VENER [Wener or Viiner; often written, with the addition of the definite article, Vcnern], the largest lake in" Sweden and the third largest in Europe. It has an area of 2149 S Q- m -; a maximum length of 87 m.; an extreme breadth of 44 m.; a maximum depth of 292 ft.; and an altitude above sea-level of 144 ft., though the surface sometimes rises as much as 10 ft. or more, for the lake is the recipient of the waters of numerous streams, the largest being the Klar, which drains the forests of Vermland and Kopparberg to the north. It is drained by the Gota river southward to the Cattegat. It is divided into two basins by two peninsulas and a group of islands, the western half being known as Lake Dalbo. The northern shores are high, rocky and in part wooded, the southern open and low, though isolated hills occur, such as the Kinnekulle (988 ft.), an abrupt hill exhibiting a remarkable series of geological strata. Several islands fringe this shore; of these Leek 6 has a fine medieval castle. This lake and Lake Vetter contain degenerate species of marine fauna, left after the retreat of the sea in which both were formerly included.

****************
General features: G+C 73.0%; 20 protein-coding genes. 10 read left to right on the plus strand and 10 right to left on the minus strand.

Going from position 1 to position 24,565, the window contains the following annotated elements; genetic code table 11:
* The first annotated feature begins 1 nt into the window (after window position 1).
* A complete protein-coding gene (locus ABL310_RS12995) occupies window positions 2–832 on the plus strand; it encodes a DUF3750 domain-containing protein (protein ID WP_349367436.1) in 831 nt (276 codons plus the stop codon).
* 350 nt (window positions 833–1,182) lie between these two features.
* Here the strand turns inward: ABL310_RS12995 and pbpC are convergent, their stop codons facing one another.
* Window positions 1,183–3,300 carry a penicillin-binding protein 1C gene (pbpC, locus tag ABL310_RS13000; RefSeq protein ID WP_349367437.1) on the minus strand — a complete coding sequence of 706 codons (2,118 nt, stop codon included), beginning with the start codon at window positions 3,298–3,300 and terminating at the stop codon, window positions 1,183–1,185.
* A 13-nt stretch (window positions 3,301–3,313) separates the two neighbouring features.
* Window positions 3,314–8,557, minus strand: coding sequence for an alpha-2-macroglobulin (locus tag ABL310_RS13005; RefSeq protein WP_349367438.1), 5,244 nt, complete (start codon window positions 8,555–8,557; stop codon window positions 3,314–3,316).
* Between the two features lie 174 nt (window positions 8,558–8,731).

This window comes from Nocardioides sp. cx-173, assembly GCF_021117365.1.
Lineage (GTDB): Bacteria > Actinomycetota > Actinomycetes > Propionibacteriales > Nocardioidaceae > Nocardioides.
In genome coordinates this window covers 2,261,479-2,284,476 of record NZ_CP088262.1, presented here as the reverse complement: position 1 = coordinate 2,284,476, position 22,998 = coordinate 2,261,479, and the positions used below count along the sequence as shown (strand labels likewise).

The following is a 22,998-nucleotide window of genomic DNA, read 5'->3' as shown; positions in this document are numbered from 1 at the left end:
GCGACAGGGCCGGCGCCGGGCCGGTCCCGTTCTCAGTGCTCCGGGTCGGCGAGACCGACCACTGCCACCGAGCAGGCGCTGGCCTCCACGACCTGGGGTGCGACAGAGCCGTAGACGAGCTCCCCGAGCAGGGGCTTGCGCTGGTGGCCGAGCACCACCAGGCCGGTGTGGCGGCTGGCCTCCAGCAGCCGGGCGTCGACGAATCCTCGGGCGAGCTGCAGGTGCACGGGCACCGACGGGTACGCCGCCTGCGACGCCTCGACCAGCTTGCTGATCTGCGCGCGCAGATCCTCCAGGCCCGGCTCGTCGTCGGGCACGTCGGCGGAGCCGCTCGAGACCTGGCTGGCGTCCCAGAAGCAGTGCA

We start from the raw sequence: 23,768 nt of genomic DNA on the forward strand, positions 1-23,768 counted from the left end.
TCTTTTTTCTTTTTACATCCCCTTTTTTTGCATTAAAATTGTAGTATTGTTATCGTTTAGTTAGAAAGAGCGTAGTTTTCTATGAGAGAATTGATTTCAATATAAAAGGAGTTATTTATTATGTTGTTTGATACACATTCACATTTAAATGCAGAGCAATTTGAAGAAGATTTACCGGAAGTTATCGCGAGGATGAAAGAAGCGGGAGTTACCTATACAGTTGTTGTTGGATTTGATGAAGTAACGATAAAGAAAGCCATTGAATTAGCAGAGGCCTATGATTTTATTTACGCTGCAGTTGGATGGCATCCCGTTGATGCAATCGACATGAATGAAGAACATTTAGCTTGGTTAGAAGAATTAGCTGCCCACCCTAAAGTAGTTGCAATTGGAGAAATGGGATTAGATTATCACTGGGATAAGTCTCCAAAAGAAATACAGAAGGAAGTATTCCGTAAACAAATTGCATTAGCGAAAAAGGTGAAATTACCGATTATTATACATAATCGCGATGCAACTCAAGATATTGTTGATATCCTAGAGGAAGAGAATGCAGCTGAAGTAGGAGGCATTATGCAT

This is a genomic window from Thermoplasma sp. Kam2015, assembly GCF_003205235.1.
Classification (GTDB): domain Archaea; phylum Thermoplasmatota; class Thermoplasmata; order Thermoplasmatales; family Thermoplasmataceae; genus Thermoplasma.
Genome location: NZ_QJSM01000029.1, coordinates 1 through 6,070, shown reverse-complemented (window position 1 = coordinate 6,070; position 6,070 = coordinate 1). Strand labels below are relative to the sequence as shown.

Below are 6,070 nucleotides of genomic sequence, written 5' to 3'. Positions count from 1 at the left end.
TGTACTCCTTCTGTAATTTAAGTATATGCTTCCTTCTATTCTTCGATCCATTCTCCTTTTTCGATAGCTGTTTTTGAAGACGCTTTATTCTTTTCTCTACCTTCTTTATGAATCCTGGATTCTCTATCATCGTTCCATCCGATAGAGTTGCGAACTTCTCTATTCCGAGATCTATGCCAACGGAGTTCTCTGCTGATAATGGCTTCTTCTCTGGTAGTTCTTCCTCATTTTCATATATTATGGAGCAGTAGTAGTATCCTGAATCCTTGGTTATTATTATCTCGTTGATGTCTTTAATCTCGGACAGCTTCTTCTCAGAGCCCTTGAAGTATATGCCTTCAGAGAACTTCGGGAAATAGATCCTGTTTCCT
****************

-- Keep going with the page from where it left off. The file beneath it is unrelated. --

By means of the Dalsland Canal from Kppmannabro, midway on the west shore of Dalbo, the lake, which is the scene of a busy traffic in timber, iron and agricultural produce, has communication with Fredrikshald in Norway; and it is traversed from Venersborg on the south to Siotorp on the east by the Gota (g.v.) Canal route. The principal lake-ports are on the north Karlstad (g.n.) and Kristmehamn, with iron-works and tobacco factory; on the east Mariestad, chief town of the district of Skaraborg, taking its name from the queen of Charles IX. (1599-161 i);-on the south Liclkoping, near the Kinnekulle, and Venersborg at the outflow of the Gota, with its old bridge and canal of the 17th century, a museum, and iron foundries, tanneries and match and paper factories.
Note - this article incorporates content from Encyclopaedia Britannica, Eleventh Edition, (1910-1911)